incence

I think that an additional secret to Nine‘s success is that it keeps the ripple effects of each interference with the past within fairly modest, and therefore manageable, bounds. I have often seen, especially in American sci-fi stories whose spiel is that maintaining the desired universal normal — i.e. the normal that we know, defined in primarily material terms — all hinges upon a single event – a fork in the road, as it were. The stakes in these cases are often of a planetary – even galactic – scale, putting them beyond the scope of an ordinary individual’s threshold of empathy. At the foundation of this premise is the idea that time is basically a series of vector trajectories – its progress forward comparable to that of a bowling ball rolling down an infinite incline full of bumps, indents and obstacles that represent possible points of deviation. The time traveller’s mission in stories like these is usually to identify the moment of unwanted deviation and return to a preceding instant in the ball’s itinerary where he can redirect its trajectory as desired. But with the stakes so far beyond our capacity to contain psychologically, we in the audience can usually only observe the proceedings from a safe, uninvested distance.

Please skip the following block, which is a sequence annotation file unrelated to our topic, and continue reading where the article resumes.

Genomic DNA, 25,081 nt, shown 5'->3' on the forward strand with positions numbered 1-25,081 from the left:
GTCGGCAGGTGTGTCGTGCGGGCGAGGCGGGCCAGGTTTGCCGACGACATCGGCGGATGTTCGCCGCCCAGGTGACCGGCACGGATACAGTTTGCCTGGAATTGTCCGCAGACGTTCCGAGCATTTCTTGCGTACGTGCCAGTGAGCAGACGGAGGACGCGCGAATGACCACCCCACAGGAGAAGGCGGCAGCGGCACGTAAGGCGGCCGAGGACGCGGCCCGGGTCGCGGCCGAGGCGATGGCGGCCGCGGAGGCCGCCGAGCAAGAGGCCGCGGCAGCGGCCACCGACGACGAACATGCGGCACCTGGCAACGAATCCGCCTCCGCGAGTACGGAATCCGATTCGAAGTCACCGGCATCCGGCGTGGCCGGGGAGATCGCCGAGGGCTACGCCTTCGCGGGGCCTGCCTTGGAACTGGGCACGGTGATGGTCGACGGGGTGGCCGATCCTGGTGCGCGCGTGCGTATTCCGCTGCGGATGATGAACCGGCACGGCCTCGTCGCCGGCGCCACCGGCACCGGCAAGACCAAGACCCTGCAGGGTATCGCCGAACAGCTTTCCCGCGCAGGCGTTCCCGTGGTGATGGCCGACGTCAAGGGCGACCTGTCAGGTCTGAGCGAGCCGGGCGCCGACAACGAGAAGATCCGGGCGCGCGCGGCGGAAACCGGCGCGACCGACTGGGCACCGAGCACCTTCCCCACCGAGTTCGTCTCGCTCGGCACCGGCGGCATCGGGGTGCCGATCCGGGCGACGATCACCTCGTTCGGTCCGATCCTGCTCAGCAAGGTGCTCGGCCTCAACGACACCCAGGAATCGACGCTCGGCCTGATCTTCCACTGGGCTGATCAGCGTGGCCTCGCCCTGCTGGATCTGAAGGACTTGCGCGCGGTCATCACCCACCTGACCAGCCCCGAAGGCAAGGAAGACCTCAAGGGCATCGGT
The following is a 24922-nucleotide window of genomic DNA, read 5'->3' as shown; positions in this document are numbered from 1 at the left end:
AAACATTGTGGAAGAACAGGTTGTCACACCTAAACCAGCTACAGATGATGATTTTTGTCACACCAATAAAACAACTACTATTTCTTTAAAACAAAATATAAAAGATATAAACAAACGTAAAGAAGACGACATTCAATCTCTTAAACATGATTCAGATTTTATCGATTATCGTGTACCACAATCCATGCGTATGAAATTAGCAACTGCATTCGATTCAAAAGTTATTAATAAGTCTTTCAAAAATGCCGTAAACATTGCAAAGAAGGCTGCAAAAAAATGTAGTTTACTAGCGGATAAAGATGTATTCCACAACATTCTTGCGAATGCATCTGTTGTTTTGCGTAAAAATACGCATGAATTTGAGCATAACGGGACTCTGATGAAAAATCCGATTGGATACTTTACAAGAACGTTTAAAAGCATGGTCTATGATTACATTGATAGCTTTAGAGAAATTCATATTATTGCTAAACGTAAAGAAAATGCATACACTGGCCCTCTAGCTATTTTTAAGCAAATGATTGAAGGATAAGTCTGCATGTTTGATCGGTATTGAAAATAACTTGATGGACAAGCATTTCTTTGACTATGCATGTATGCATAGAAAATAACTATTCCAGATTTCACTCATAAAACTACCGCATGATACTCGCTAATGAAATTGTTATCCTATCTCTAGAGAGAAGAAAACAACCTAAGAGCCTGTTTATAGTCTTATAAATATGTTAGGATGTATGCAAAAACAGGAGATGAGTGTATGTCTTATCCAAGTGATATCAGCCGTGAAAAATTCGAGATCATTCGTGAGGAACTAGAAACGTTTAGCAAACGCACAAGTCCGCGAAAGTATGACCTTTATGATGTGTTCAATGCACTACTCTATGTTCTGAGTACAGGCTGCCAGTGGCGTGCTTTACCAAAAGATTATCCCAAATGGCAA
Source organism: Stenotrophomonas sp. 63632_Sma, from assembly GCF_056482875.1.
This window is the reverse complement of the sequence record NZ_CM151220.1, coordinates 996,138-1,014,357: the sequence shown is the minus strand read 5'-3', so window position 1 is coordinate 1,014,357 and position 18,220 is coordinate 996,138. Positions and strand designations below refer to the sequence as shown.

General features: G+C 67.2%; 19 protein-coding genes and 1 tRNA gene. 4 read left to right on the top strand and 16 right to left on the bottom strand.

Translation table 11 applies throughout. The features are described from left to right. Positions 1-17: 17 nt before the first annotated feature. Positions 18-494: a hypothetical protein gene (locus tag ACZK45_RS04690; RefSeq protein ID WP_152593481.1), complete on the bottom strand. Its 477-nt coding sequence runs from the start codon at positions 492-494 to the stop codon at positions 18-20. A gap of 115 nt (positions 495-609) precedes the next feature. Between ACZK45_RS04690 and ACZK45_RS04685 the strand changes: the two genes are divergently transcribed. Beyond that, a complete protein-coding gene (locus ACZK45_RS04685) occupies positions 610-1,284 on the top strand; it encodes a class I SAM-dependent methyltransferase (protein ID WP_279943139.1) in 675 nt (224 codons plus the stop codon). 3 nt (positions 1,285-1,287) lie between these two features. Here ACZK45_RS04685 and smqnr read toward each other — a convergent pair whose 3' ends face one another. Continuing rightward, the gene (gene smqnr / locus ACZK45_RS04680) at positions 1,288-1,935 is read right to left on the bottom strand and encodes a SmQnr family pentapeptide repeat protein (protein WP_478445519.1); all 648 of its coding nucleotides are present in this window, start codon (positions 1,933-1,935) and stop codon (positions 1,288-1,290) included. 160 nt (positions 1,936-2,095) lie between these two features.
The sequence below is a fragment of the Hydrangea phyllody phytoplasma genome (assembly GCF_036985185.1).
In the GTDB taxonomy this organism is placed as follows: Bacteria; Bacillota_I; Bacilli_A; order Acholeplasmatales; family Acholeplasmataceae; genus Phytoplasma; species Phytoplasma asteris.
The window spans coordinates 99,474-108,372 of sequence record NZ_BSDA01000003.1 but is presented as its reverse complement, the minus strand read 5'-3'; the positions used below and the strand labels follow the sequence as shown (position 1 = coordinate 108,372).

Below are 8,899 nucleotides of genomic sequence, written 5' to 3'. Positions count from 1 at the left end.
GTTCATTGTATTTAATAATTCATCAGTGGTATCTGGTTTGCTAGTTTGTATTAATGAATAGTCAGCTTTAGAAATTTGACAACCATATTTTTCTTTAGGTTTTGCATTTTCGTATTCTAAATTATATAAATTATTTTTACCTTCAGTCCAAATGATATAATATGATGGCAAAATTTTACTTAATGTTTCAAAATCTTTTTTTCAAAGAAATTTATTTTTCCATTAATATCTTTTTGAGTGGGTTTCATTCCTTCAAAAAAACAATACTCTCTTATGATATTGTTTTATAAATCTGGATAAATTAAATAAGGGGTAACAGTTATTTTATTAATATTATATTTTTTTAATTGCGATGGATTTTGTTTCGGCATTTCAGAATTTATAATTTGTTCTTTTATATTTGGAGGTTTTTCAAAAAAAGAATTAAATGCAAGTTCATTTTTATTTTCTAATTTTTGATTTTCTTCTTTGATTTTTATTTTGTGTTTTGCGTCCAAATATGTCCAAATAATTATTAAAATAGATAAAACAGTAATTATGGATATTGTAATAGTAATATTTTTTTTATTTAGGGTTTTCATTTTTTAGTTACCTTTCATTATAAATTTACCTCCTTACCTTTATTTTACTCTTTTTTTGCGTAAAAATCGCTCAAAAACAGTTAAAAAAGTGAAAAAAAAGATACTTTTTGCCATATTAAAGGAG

originaldandyNine, on the other hand, has the sophistication to conceive of all presents as simultaneous from a common vector – a bit like the seeds on a mature dandelion head; and all these presents are possible and in fact real. The time traveller is simply able to move between them, retaining his memories and awareness of each alternate present he has visited in his past, all within the narrow confines of our normal myopic view of what we perceive as real. Furthermore, the cataclysms in Nine that result from our time traveller changing something in his past or in the past of those close to him are constrained to the lives of a very few people, making it much easier to empathize with a particular individual’s fate and thus grow invested in the unfolding drama.